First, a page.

14 April 1923 diary of Dr John Stewart Muir (1845-1938) of Selkirk

There had been some rain during the night + it rained a little in the afternoon. Cloudy S. to S.W. Was called up at 5. a.m. for Mrs Graham, Upper Faldonside Lodge1 who had a puny [?] little F. [female2] at 8 (C & F3). Sent Baptie4 home + got him down by ‘Phone5 from Dees’.6 Cycle Walked to Forest Road + Green Square + cycled to Haremoss .7 Saw nor heard anything of D.8 yesterday or today. Bella9 in bed all day. Got bonus from Edinburgh Life for 1922 = £41〃15〃0 which makes my £1,000 policy now worth £1,491〃16〃0.

1 Minnie Meikle Morrison (1890-1950) had married Irvine Stirling Graham at Partick, Glasgow [marriage: 1922, 644 / 22 / 153, Partick].

2 Baby Graham, born 14 April 1923, daughter of Irvine Stirling Graham, domestic gardener, and Minnie Meikle Graham née Morrison.

3 Chloroform and forceps.

4 Thomas Baptie (1860-1929), driver and handyman for Dr Muir.

5 That Dr Muir routinely capitalised the word ‘Phone suggests to the Editor that, though clearly from this quotation there was a telephone line to Thorncroft, it was not an routine part of his life (perhaps others took the messages) but to judge from his diary references, the telegram seems to be a more common medium (it is a truism, but do not forget that both ends needed a line for a telephone call, something that did not hold true for telegraphy where the ‘last mile’ could be done by a delivery). Telephone companies were initially focussed on trunk calls by businesses and domestic take-up was slow. Dr Jeremy Leon Stein uses literary references as a metric for the growth of private use of the telephone, noting that “Only after the [First World] war do telephone references become more frequent.” and that “The telephone becomes relatively common in contemporary fiction only in the decade after 1914 although even here it is still mainly aristocrats and wealthy financiers who use it. … We must await the 1930s … for the telephone to make a frequent appearance.” [see Jeremy Leon Stein. “Ideology and the Telephone”, thesis submitted in fulfilment of the requirements for the degree of Doctor of Philosophy, University College London, September 1996, page 104. “https://core.ac.uk/download/pdf/16248644.pdf. Accessed 13 Apr. 2023.]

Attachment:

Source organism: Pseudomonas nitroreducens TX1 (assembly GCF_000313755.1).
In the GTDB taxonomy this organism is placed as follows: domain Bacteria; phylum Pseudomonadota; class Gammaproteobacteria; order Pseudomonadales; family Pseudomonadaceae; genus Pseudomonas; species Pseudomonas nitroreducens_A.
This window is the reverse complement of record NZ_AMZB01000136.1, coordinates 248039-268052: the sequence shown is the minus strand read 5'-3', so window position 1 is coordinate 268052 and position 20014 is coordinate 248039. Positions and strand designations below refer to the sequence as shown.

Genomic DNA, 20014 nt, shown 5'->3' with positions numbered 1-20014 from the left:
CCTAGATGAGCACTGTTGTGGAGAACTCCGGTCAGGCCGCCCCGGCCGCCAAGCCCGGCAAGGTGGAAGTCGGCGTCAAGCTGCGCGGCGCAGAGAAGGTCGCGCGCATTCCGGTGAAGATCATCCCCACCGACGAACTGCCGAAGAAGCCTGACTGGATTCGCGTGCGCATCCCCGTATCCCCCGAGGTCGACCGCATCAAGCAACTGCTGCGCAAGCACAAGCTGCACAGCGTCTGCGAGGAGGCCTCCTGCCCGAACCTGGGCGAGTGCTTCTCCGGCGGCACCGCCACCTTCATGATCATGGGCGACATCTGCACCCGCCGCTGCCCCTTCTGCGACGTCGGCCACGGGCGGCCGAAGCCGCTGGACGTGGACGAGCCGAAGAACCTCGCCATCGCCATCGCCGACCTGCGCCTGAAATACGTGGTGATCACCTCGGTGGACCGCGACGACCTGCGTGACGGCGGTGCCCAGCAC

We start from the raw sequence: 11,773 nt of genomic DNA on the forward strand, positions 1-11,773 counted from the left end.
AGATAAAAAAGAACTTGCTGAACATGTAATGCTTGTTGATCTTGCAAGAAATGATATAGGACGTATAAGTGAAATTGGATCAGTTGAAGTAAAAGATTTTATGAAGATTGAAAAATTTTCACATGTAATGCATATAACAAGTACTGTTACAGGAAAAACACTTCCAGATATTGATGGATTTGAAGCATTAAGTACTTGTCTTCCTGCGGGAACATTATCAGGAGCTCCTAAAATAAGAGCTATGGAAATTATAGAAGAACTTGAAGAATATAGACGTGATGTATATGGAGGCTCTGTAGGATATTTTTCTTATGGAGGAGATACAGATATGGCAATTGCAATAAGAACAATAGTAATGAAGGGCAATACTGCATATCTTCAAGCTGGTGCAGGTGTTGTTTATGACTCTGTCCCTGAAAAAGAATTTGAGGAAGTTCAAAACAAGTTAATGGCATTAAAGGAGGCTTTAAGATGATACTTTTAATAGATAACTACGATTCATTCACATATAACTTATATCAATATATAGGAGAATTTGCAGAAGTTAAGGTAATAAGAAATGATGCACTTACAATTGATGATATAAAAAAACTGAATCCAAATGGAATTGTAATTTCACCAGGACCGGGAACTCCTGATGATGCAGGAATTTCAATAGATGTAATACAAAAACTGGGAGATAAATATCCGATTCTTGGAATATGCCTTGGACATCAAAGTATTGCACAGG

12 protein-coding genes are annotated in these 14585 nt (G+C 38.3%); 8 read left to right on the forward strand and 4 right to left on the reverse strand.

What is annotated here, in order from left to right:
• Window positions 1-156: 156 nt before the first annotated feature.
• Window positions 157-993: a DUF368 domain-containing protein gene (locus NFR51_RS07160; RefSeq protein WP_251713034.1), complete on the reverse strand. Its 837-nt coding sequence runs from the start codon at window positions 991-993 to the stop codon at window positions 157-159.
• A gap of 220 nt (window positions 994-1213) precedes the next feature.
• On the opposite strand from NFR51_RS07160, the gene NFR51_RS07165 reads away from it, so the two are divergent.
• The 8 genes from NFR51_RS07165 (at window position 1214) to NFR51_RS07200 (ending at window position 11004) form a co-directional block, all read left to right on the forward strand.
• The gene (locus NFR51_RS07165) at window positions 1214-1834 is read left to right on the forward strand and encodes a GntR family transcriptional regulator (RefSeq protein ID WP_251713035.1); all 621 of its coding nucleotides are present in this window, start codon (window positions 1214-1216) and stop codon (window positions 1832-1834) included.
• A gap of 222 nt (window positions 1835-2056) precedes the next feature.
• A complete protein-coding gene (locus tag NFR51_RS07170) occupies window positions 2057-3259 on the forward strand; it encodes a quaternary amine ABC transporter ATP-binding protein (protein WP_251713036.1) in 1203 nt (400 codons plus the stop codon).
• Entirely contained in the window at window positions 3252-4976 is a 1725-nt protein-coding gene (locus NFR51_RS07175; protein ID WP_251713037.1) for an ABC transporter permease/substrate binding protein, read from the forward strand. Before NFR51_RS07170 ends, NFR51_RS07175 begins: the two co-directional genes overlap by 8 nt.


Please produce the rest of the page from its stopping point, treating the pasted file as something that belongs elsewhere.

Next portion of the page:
6 The Dees family, Robert Irwin Dees, Edith Mary Boileau Dees née Henderson and their children had moved from Newcastle to Faldonside after the First World War. Dees had inherited a big legacy from his uncle Robert ‘Richardson’ Dees (1814-1908), solicitor. The Dees household seems to be exactly the type to have had a telephone.

7 The Haremoss, shown on the east side of the Selkirk – Greendemains – Ashkirk road i.e. in Lilliesleaf, Roxburghshire, where Dr Muir had been attending John Scott. The Editor has not be able to find any evidence of Scott nor of a dwelling-house called Haremoss either there or westwards across the Selkirkshire boundary.

8 David Charteris ‘Dav.’ Graham (1889-1963), M.B., Ch.B., medical practitioner and Dr Muir’s business partner.

9 Isabella ‘Bella’ Paulin (1873-?1952), the Muir family housekeeper, daughter of James Paulin, groom, and Grace Paulin née Cranston, born Ladykirk, Berwickshire [Sources include: ‘A Souter’s Bairn, recollections of life in Selkirk’ by Jenny Corbett with Avril Jack, published Selkirk Common Good Fund, 1993].

[Source: Scottish Borders Archives & Local History Service SBA/657/26, Dr J S Muir of Selkirk, medical practitioner, journal for 1923]

Published by


Archivist, interests include Dr John Stewart Muir 1845-1938) of Selkirk, general practitioner, and Seton Paul Gordon (1886–1977), naturalist, author and photographer

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